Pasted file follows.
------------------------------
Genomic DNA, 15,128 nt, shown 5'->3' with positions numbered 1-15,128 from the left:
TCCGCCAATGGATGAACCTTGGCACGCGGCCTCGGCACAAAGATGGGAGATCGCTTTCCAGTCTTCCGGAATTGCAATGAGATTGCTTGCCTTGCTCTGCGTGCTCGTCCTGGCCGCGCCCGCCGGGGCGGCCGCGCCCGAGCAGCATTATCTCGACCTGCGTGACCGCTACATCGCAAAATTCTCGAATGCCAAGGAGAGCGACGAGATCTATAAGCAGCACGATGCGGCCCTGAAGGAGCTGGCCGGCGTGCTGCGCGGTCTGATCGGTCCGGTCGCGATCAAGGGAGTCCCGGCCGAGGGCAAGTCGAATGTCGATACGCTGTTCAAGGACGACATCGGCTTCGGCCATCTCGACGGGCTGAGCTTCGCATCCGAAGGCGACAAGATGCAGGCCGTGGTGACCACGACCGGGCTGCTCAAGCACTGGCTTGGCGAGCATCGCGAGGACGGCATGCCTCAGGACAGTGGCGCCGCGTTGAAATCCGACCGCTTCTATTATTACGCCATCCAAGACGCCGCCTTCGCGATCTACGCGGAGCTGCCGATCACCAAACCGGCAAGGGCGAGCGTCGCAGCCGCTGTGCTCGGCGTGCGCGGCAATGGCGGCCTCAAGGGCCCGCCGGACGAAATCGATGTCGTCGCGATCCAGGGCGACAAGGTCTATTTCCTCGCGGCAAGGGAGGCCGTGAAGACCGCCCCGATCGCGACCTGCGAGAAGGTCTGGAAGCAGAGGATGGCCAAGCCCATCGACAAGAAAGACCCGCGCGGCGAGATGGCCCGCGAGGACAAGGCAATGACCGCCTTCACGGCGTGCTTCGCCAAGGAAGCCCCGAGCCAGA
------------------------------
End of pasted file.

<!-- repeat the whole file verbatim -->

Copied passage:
Genomic DNA, 15,128 nt, shown 5'->3' with positions numbered 1-15,128 from the left:
TCCGCCAATGGATGAACCTTGGCACGCGGCCTCGGCACAAAGATGGGAGATCGCTTTCCAGTCTTCCGGAATTGCAATGAGATTGCTTGCCTTGCTCTGCGTGCTCGTCCTGGCCGCGCCCGCCGGGGCGGCCGCGCCCGAGCAGCATTATCTCGACCTGCGTGACCGCTACATCGCAAAATTCTCGAATGCCAAGGAGAGCGACGAGATCTATAAGCAGCACGATGCGGCCCTGAAGGAGCTGGCCGGCGTGCTGCGCGGTCTGATCGGTCCGGTCGCGATCAAGGGAGTCCCGGCCGAGGGCAAGTCGAATGTCGATACGCTGTTCAAGGACGACATCGGCTTCGGCCATCTCGACGGGCTGAGCTTCGCATCCGAAGGCGACAAGATGCAGGCCGTGGTGACCACGACCGGGCTGCTCAAGCACTGGCTTGGCGAGCATCGCGAGGACGGCATGCCTCAGGACAGTGGCGCCGCGTTGAAATCCGACCGCTTCTATTATTACGCCATCCAAGACGCCGCCTTCGCGATCTACGCGGAGCTGCCGATCACCAAACCGGCAAGGGCGAGCGTCGCAGCCGCTGTGCTCGGCGTGCGCGGCAATGGCGGCCTCAAGGGCCCGCCGGACGAAATCGATGTCGTCGCGATCCAGGGCGACAAGGTCTATTTCCTCGCGGCAAGGGAGGCCGTGAAGACCGCCCCGATCGCGACCTGCGAGAAGGTCTGGAAGCAGAGGATGGCCAAGCCCATCGACAAGAAAGACCCGCGCGGCGAGATGGCCCGCGAGGACAAGGCAATGACCGCCTTCACGGCGTGCTTCGCCAAGGAAGCCCCGAGCCAGA